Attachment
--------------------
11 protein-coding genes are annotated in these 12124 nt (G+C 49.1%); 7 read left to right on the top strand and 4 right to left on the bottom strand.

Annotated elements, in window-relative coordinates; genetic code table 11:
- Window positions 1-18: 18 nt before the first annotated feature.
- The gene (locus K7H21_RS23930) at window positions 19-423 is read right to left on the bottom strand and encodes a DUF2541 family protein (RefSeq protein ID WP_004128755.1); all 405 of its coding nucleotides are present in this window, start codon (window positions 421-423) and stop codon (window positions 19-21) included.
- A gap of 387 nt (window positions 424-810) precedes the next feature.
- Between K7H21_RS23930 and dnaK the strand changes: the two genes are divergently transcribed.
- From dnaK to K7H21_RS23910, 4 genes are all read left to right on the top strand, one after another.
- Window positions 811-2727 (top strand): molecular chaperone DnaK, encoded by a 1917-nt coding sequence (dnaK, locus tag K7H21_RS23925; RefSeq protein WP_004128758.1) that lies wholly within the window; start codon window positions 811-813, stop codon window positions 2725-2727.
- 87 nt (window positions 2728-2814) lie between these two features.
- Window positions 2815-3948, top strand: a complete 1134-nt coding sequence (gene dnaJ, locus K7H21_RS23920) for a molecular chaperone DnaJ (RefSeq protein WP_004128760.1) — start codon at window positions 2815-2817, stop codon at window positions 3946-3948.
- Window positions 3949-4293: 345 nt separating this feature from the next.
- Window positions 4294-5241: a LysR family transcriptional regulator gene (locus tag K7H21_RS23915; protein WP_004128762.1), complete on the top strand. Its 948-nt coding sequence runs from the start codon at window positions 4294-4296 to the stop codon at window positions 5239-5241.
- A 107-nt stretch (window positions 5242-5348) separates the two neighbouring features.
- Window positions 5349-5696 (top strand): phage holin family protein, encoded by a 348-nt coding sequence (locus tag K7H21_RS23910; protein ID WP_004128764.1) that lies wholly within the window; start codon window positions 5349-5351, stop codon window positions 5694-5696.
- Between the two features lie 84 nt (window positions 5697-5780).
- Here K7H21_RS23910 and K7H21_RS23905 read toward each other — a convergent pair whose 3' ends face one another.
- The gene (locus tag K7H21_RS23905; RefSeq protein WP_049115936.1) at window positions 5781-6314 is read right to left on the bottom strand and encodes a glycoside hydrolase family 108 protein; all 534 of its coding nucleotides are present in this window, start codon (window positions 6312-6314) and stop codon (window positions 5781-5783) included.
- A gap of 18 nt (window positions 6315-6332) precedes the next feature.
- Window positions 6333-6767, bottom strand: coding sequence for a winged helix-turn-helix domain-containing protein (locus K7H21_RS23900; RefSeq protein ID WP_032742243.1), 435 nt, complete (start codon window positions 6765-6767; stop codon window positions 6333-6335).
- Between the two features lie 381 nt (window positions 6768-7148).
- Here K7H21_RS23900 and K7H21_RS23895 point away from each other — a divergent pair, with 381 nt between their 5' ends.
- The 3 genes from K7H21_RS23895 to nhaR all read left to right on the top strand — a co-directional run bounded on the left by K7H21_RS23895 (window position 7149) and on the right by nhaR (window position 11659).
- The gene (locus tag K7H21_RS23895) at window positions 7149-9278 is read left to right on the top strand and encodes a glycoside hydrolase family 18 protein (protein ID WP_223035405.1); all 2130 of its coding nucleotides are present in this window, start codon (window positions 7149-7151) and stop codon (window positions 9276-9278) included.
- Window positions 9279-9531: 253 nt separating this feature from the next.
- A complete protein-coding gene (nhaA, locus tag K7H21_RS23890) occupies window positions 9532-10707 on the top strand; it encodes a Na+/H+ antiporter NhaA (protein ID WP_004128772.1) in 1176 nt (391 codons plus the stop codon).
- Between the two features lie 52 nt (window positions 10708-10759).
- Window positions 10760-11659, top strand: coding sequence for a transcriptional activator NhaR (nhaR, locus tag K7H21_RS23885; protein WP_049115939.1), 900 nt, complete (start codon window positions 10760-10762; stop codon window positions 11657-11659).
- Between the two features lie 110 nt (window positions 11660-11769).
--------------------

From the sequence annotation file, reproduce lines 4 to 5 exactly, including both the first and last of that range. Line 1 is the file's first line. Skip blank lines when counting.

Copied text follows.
- The gene (locus K7H21_RS23930) at window positions 19-423 is read right to left on the bottom strand and encodes a DUF2541 family protein (RefSeq protein ID WP_004128755.1); all 405 of its coding nucleotides are present in this window, start codon (window positions 421-423) and stop codon (window positions 19-21) included.
- A gap of 387 nt (window positions 424-810) precedes the next feature.